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  • BTI Communications Group

What is HIPAA Compliance & How to Become HIPAA Certified


women checking medical examination report history on her tablet.

Understanding the pivotal role of HIPAA compliance is non-negotiable. In this blog you will not only uncover the mysteries of HIPAA, you will learn how to turn compliance into a seamless journey. Curious about the latest HIPAA updates? Eager to ace your HIPAA certification? Keep reading!


Table of Contents:


What is HIPAA Compliance?

HIPAA, or the Health Insurance Portability and Accountability Act of 1996, is a federal law that sets national standards for how your information can be used and shared. It is regulated by the Department of Health and Human Services and enforced by the Office for Civil Rights.

HIPAA compliance is more than just a set of rules. It is a cultural mindset that healthcare organizations need to adopt to keep your information safe and secure. By following these guidelines, healthcare organizations not only protect your privacy but also avoid legal and financial consequences.

In a nutshell, HIPAA is all about keeping your health information in the right hands and ensuring it's handled with care.


Close-up of a doctor monitoring that PHI compliance is being followed.

History of HIPAA Regulations

The history of HIPAA regulations started back in 1996 when these regulations were passed by the U.S. Congress and signed into law by President Bill Clinton. HIPAA laws have three main objectives:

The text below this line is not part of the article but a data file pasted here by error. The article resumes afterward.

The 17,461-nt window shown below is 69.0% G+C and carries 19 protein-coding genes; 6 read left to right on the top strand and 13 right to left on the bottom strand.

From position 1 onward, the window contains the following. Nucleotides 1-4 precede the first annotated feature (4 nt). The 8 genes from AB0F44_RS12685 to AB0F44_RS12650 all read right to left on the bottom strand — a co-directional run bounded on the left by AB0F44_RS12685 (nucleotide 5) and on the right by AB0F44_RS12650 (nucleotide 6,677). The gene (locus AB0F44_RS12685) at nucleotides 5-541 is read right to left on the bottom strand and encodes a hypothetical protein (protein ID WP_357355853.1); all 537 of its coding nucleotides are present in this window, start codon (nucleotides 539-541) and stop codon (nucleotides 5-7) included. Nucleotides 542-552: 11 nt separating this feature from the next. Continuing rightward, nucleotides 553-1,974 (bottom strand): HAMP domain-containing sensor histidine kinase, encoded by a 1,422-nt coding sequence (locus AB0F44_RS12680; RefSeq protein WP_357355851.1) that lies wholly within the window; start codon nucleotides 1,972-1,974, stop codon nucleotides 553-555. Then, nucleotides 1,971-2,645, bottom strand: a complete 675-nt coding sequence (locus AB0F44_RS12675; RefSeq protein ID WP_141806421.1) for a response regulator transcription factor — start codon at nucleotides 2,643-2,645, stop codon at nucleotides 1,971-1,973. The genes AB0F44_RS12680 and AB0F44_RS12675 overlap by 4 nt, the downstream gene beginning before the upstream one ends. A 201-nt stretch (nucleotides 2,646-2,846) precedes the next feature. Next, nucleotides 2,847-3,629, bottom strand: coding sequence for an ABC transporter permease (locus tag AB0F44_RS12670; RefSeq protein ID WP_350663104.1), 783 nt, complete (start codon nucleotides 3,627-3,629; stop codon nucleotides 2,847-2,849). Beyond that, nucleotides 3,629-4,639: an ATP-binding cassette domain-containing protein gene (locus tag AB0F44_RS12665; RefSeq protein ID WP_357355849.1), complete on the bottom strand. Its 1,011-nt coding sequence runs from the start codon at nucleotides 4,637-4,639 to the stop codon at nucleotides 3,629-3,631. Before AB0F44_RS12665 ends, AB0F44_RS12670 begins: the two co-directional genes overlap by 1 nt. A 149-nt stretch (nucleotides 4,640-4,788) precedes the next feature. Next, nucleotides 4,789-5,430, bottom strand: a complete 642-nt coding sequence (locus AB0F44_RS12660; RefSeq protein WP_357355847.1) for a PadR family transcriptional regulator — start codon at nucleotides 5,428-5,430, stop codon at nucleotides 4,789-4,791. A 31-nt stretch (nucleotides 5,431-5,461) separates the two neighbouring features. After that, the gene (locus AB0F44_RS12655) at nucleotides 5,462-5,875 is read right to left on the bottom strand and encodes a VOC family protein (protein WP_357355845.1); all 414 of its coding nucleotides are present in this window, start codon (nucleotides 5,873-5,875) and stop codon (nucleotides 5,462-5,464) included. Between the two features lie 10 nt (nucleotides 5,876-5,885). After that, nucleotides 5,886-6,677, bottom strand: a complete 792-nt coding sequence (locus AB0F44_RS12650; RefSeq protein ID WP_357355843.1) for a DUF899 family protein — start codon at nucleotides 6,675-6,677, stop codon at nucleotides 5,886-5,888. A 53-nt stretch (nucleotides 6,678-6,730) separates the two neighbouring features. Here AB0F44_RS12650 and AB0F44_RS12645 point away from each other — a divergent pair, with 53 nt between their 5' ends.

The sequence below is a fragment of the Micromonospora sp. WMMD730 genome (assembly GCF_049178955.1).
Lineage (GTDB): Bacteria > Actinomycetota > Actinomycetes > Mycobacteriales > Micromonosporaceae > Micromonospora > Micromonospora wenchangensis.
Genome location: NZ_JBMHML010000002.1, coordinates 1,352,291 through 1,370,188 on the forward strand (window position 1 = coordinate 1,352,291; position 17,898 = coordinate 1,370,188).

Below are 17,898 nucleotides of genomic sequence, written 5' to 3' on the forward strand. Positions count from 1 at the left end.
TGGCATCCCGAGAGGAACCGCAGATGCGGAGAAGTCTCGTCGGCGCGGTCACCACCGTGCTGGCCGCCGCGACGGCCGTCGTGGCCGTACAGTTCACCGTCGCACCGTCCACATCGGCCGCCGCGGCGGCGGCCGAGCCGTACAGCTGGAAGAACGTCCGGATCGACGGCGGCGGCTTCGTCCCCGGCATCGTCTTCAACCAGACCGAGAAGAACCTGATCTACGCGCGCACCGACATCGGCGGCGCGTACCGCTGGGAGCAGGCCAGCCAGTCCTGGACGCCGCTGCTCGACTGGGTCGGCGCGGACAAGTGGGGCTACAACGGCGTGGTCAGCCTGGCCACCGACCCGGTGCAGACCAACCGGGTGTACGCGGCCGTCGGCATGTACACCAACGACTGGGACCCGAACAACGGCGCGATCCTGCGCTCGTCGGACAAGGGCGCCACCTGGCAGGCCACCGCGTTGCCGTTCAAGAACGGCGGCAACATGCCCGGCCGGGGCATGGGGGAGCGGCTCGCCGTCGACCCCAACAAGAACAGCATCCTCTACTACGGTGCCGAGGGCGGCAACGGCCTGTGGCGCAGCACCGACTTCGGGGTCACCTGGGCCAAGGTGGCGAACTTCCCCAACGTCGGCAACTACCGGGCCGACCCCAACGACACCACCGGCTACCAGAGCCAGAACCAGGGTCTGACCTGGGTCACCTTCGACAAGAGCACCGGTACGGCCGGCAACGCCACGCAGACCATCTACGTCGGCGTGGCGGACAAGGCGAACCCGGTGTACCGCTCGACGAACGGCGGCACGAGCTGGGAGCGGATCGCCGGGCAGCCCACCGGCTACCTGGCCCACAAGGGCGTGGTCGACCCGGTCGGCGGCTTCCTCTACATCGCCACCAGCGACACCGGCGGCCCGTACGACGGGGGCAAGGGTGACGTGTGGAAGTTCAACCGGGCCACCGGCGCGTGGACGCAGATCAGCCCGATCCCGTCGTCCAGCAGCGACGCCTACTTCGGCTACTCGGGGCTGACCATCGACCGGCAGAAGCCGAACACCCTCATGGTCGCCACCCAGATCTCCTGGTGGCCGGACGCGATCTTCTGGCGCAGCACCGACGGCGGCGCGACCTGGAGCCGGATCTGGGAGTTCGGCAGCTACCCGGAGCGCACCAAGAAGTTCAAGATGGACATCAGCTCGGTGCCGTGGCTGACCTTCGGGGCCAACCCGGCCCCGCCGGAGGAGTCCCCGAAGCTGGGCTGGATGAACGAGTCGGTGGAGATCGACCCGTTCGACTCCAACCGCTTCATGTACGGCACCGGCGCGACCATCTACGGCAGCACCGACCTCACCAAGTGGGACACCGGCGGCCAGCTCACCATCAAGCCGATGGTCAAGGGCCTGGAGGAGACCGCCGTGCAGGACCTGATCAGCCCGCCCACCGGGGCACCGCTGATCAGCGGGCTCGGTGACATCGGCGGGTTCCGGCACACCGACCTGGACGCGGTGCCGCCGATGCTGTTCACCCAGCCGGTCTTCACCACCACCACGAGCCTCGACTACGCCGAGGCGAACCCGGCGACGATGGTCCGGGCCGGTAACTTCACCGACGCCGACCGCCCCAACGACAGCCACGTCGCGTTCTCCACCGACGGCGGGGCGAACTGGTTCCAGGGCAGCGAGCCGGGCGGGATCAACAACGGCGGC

1. Modernize the way healthcare information is managed.

  2. Ensure the protection of personally identifiable information (PII) in the healthcare and health insurance sectors.

  3. Tackle important issues such as healthcare insurance coverage continuation during job changes and the coverage of individuals with pre-existing conditions.

HIPAA compliance considered two key elements to ensure that these regulations are met. These elements are known as HIPAA mandated security standards, and their main goal is to protect and safeguard sensitive patient information. These regulations are overseen by the U.S. Department of Health and Human Services (HHS).


What is Protected Health Information Compliance (PHI Compliance)

Understanding what constitutes Protected Health Information is an essential part of HIPAA compliance. According to the U.S. Department of Health & Human Services, PHI is any individually identifiable health information held or transmitted by a covered entity or its business associate. This includes electronic, paper, or oral data. PHI includes medical records, billing details, treatment plans, lab results, insurance claims data, and any information related to an individual's physical or mental health.


Ensuring PHI compliance is vital for a variety of reasons, including patient privacy, data security, and compliance.